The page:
In January we did a five day safari into the Serengeti in Tanzania but that is another story. By the time we made it to Uganda we thought visiting the chimpanzees would be the end of our animal safaris. However, staying at the pleasant Rwenzori View Guesthouse in Fort Portal, I was talking with a Ugandan and he mentioned that the Ziwa Rhino Sanctuary a few hundred kilometers north of Kampala was home to 42 rhinos and offered rhino walking. Well we have plenty of time so why not. We took a long 10 hour bus to Masindi and then got a local mini bus to the dirt road 15 kilometers from the Ziwa Lodge. We then took 2 motorbike taxis (boda bodas) to the Lodge.

The Park Fee to enter was only $50 and I was surprised that it covered our entire stay of 3 nights. The room at the Lodge was basic but very clean, and had a comfortable bed with mosquito netting for $90 per night. If on a budget you can camp with your own tent for $20 per person. They provide a tent for $30 per person. A buffet breakfast is included or cooked to order if they are not full, but not free for campers. The restaurant is open aired and if you are lucky there will be rhinos not too far away. When we arrived and had dinner there were 3 rhinos about 50 meters from us. The second morning I came out and was startled to see 2 rhinos in the parking area between the restaurant and our room. Just 15 meters from me. The third morning was incredible as I came out early a bit before 7AM and there were 3 large rhinos no more than 7-10 meters from the restaurant. 2 of them were courting and had were facing each other with their horns touching. At first I thought they were preparing to fight and then the one on the right had a massive erection. At one point one of them approached me and I had to back off from the restaurant fence as he wanted to rub his horn on the metal bars.

On our first morning Mika and I were the only guests as we joined our armed guide, Batinda. We didn’t have to walk far as there were 2 rhinos just 100 meters from the Lodge. We stayed with them for 20 minutes or so and then 5 minutes later came across 2 large rhinos with a young one. With just the three of us Batinda allowed us to get within 5-7 meters. Absolutely fantastic. Later we came across two more and followed them. It was only 10:00 by this time so we kept walking which was great but saw no more rhinos. Great morning.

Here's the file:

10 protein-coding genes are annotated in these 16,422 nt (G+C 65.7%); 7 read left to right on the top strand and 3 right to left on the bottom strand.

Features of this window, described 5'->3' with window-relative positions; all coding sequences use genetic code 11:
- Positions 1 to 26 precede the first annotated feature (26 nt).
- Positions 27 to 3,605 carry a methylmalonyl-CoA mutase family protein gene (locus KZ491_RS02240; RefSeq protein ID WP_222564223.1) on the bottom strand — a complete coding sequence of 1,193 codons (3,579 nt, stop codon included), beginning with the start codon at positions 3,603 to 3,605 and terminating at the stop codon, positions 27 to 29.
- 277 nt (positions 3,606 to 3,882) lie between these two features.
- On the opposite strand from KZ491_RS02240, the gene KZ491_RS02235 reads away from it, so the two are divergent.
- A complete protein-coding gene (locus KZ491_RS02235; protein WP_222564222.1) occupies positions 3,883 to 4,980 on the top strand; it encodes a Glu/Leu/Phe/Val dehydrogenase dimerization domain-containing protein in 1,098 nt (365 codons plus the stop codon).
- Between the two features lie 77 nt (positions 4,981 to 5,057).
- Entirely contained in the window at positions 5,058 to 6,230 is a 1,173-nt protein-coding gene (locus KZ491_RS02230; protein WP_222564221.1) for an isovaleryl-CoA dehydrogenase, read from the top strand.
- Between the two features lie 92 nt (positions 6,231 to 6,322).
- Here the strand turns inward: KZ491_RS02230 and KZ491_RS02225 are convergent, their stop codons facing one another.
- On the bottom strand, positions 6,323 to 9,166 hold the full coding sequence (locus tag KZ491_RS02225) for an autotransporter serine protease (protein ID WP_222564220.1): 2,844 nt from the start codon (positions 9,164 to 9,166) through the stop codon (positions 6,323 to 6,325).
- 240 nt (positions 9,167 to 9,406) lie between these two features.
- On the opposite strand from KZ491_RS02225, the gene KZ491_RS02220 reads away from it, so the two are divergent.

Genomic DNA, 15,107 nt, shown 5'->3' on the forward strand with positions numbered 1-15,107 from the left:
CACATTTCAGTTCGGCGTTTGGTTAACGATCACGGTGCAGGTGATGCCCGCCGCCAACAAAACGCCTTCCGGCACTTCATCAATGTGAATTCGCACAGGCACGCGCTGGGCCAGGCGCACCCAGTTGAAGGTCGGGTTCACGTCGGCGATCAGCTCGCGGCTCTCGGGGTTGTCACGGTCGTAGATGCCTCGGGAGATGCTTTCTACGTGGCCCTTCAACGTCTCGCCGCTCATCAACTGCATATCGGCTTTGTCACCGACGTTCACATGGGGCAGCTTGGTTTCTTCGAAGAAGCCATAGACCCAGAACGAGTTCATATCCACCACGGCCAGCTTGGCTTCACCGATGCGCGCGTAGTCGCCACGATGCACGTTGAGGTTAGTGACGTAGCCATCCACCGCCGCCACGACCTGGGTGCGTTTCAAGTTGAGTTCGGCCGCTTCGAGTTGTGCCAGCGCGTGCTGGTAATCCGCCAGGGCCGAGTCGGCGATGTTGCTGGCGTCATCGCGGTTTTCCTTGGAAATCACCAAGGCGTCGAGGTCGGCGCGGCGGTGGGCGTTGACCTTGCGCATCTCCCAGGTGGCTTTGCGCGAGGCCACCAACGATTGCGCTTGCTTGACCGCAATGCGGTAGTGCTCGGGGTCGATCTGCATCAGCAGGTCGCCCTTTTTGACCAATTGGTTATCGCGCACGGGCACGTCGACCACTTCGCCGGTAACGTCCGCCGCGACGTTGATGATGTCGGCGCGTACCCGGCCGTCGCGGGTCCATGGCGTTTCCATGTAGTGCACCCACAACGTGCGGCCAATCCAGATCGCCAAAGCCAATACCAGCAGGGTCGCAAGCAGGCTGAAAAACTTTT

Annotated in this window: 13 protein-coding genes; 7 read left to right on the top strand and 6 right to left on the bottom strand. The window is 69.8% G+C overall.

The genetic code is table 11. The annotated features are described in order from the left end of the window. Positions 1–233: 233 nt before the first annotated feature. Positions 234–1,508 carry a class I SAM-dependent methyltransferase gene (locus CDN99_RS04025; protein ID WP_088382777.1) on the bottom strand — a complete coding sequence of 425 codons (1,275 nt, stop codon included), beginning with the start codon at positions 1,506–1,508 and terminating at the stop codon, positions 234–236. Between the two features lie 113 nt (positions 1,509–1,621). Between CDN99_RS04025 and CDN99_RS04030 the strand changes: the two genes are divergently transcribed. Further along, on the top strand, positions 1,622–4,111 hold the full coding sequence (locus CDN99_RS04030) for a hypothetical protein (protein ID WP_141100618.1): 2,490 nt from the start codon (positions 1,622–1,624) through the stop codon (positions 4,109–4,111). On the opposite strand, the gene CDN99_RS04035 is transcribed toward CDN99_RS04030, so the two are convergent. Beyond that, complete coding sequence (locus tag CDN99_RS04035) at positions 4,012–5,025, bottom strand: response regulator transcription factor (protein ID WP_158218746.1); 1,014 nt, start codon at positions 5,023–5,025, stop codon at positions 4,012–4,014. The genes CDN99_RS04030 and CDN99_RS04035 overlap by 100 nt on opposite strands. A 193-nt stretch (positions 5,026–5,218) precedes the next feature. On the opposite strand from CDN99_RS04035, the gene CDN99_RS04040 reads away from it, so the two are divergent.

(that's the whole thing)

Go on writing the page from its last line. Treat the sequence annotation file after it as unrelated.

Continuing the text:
Batinda explained that rhinos were eradicated in Uganda by the 1970’s from poaching. Two rhinos were brought here from Kenya in the early 2000’s and then some were donated from Orlando Florida. The first offspring was born in 2008 from a Kenyan male and an American female. Of course they called the newborn, “Obama”.

The second morning I asked and was told we could join today’s group. There were 5 others with our group, once again led by Batinda. He didn’t let us get as close this time but it was still special as we came across ten rhinos. We spent about an hour following a group of 8. So special.

On the third morning I did a nature walk with a new guide. Just the two of us. Learning about plant medicines and such. Very interesting and we saw a few rhinos but did not stop for two long. At one point we were walking through some dense bush. Turning a corner we almost bumped into a single very big rhino. We couldn’t of been more than 3 meters away from him. Fortunately he seemed indifferent as he glanced at us and went right backi to munching on the grass.

So which one was best?

The visit with Ian Harmer in Zimbabwe was special as it was my first time and was enhanced by the visit to the Bushmen caves. Zambia was good because of the convenience. But I would have to say Ziwa was the best for me because of so much interaction with the rhinos. Not only were we able to walk with the rhinos, but those morning encounters made it a truly spectacular experience.

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Happy to answer any questions and help in any way.